“In our accustomed surroundings we notice only change, not what remains constant. Only change convey’s information to a person who inhabits a dwelling; the permanent fixtures of his life are redundant”

Vilém Flusser

Vilém Flusser

Vilem Flusser wrote that in his essay “Exile and Creativity” (1984). We only truly experience moments that force us to forge new perceptions and memories. We need to consciously focus on thinking and less on reacting. Flusser also wrote:

“Habit is like a fluffy blanket. It rounds off all corners and damps all noise. It is unaesthetic because it prevents us from perceiving information such as corners or noises. Habit is felt as pleasant because it screens out perceptions and because it anesthetizes. It is comforting. Habit makes everything nice and quiet … Discovery begins as soon as the blanket is pulled away.”

“He may discover that a human being is not a tree. And that human dignity may consist precisely in not having roots. That the human being becomes human only when he hacks off the vegetable roots that tie him down.”

Acts of creativity are one important way for people to process stressful environments. People who remain fluid to change are often creative. In the same respect, habits and dependability work to inoculate creative souls. Creative thinking requires a sensitivity to problems, fluency, flexibility, originality and elaboration. It relies on a person’s capacity for divergent and convergent thinking. When confronted with enormous amounts of change, creative thinkers carry a great capacity to process and survive it. They thrive on it. On the other hand, people who are less capable of creative thinking are exposed to becoming severely ill from overwhelming challenges. A creative person is motivated by processing ideas and change for innovative acts, sometimes accepting great risk by challenging current assumptions with entirely new ways of thinking.

3 thoughts on “Vilem Flusser

  1. Bernadette Scharpen says:

    For those who are less confident in their ability to confront the unknown, creative thinking may generates fear and stress. One might think creatively but to be open to acting on a creative idea takes a certain level of self esteem! It’s my opinion self esteem is the basis for being able to generate creative ideas, make change and exerience personal growth.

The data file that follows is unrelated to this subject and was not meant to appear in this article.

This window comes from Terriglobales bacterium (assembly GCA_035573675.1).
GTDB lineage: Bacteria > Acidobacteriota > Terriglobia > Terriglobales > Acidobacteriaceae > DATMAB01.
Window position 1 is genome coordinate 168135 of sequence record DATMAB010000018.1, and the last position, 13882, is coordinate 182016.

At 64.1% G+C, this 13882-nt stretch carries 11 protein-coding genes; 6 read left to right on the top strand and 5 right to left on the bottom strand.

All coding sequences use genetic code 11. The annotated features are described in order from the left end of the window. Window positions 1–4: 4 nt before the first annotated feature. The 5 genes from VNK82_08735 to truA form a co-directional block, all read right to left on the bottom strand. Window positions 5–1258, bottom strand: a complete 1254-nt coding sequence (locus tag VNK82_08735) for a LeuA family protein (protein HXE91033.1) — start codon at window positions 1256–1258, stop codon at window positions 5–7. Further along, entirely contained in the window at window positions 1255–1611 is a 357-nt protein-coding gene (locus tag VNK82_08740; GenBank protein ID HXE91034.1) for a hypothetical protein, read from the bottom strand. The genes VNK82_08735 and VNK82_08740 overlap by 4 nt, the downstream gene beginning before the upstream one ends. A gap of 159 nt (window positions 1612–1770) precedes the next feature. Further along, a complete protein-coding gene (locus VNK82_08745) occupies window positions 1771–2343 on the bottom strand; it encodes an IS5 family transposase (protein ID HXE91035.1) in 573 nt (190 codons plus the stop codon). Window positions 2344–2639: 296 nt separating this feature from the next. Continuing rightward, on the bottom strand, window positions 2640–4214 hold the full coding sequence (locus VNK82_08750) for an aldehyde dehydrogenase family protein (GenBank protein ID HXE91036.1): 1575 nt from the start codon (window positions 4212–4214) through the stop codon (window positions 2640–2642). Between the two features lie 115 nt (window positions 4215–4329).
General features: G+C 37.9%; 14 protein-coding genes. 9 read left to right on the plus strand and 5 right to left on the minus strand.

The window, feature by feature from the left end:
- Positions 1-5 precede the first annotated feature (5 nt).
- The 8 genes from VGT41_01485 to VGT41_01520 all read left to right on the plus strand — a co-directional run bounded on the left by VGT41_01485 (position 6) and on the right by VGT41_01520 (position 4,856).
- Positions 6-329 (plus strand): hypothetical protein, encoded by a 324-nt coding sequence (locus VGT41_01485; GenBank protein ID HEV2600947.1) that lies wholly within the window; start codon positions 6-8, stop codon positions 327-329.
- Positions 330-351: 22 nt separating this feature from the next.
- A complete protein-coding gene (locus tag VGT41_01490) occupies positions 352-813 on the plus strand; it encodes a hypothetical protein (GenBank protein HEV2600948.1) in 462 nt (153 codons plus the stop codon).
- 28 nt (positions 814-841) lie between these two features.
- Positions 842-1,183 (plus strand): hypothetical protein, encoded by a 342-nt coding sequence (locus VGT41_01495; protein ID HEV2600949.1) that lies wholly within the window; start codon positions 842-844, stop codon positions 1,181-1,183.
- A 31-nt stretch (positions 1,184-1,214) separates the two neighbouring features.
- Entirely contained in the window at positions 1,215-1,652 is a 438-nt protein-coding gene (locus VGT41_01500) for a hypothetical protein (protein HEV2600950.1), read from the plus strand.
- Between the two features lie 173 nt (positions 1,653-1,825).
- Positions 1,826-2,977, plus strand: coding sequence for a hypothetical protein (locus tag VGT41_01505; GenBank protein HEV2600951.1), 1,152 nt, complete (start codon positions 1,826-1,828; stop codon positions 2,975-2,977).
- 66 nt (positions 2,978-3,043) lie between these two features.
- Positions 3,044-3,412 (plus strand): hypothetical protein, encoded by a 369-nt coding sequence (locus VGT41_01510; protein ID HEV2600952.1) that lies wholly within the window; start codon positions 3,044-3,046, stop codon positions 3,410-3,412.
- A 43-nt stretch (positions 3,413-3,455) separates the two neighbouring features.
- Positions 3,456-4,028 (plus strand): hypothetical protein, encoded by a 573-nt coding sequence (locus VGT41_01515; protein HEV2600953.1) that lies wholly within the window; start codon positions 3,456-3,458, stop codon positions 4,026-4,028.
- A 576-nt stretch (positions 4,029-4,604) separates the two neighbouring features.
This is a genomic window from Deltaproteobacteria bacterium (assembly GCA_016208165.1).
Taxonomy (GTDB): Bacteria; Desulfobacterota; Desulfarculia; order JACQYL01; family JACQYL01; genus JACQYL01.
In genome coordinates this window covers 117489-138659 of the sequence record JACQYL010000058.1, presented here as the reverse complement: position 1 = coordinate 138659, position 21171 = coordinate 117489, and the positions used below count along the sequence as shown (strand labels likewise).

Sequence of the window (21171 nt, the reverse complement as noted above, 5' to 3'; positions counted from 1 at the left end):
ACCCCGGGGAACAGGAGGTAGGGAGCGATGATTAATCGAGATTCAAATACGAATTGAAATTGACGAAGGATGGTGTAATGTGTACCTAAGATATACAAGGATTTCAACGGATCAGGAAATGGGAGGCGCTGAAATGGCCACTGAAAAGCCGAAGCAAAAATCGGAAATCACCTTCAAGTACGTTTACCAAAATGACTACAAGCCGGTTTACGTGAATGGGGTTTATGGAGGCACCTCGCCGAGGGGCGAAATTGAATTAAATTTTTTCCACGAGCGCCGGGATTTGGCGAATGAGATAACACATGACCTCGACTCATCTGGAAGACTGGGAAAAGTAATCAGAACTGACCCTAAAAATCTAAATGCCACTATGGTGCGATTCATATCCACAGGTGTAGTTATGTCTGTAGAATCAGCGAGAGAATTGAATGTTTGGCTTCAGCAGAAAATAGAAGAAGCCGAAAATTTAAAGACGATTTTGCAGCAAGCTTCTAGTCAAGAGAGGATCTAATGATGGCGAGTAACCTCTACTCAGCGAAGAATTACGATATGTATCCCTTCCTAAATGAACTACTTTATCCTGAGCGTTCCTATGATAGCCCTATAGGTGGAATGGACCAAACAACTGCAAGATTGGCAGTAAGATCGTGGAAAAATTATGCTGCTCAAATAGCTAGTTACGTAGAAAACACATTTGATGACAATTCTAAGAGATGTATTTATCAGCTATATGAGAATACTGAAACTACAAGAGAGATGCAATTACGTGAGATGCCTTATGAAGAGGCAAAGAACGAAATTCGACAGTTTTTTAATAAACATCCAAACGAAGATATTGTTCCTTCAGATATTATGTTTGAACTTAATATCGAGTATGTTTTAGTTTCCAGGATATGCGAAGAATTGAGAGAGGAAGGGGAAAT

• I agree, levels of self esteem, more specifically one’s sense of self actualization, is connected to creativity. Self actualized people show a high tolerance for ambiguity and an attraction to spontaneity, which are critical to the creative process. However, countless people have groomed great artistic talents while afflicted with anxiety, sadness, anger, irritability or confusion. One theory suggests they’ve got a “special talent” form of creative thinking that transcends the need for a high sense of self worth. Regardless, if mankind as a whole only created during times of prosperity and indulgence, would we have adapted so well? Throughout our existence, periods of great innovation followed periods of great adversity. The Black Death led to a time of high spiritual creativity. American colonists routinely found their ability to meet their most basic needs threatened. Nonetheless, they created a new nation. They fought the bloody American Revolution, while continuing the Age of Enlightenment, introducing massive advances in science. After the 20th century’s world wars, our industrial and technological accomplishments exploded.

      The theory of evolution supports change during stressful environmental conditions. Similar to physiological changes, when organisms are stressed mentally, are improved cognitive abilities favorable? In 2005, researchers at the University of Chicago found genetic evidence that humans acquired their spectacular cognitive abilities through an enormous amount of mutations, driven by an intense and unprecedented natural selection process. They suggest that’s related to our progression as a more social species. Plenty of evidence shows that people who create to solve community problems produce the most meaningful outcomes — so, perhaps, our ability to act on a creative idea isn’t so much tied to our own self worth, as it is our motives. During the creative process, if we pass the stages of preparation, incubation and illumination (ah-ha!), what’s most likely to stop us from seeking verification: our self esteem or self purpose? If you had an idea that never saw light, was it framed as a personal agenda, or something that could change the world?

  2. Bernadette Scharpen says:

    Your response illustrates critical thinking and I’m moved by another way to think; again this is not something to read and put it away. It stimulates me to want to reread and think more.

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